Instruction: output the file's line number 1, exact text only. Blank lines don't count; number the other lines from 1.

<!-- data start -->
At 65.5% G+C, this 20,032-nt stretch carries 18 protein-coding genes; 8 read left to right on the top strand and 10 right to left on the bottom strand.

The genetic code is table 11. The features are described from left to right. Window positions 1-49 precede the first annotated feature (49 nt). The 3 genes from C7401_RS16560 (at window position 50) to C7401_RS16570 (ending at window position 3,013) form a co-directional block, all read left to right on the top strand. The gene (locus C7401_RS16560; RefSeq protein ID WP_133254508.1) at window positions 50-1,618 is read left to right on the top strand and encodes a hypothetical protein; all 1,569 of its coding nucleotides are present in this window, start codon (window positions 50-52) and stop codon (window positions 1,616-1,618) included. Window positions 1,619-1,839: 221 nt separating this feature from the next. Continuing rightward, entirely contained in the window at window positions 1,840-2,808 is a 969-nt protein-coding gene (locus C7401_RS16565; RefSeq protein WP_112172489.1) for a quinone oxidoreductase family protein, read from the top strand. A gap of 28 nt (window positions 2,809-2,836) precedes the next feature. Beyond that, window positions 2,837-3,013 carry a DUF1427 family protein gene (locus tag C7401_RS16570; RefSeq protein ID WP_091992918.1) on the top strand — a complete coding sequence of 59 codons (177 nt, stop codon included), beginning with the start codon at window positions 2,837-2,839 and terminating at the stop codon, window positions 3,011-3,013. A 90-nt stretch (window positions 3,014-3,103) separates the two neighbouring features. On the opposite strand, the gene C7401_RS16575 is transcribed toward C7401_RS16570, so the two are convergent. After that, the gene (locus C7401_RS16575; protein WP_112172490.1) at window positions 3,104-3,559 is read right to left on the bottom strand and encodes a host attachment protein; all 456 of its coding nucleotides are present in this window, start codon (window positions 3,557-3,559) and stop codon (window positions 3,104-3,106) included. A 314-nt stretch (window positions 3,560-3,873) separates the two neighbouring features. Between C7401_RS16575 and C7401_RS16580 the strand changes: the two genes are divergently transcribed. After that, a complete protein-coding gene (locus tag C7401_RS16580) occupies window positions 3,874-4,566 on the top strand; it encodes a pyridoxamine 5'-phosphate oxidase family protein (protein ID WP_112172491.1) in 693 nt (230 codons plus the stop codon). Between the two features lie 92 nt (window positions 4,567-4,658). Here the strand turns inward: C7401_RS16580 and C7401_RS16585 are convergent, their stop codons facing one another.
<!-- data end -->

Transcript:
At 65.5% G+C, this 20,032-nt stretch carries 18 protein-coding genes; 8 read left to right on the top strand and 10 right to left on the bottom strand.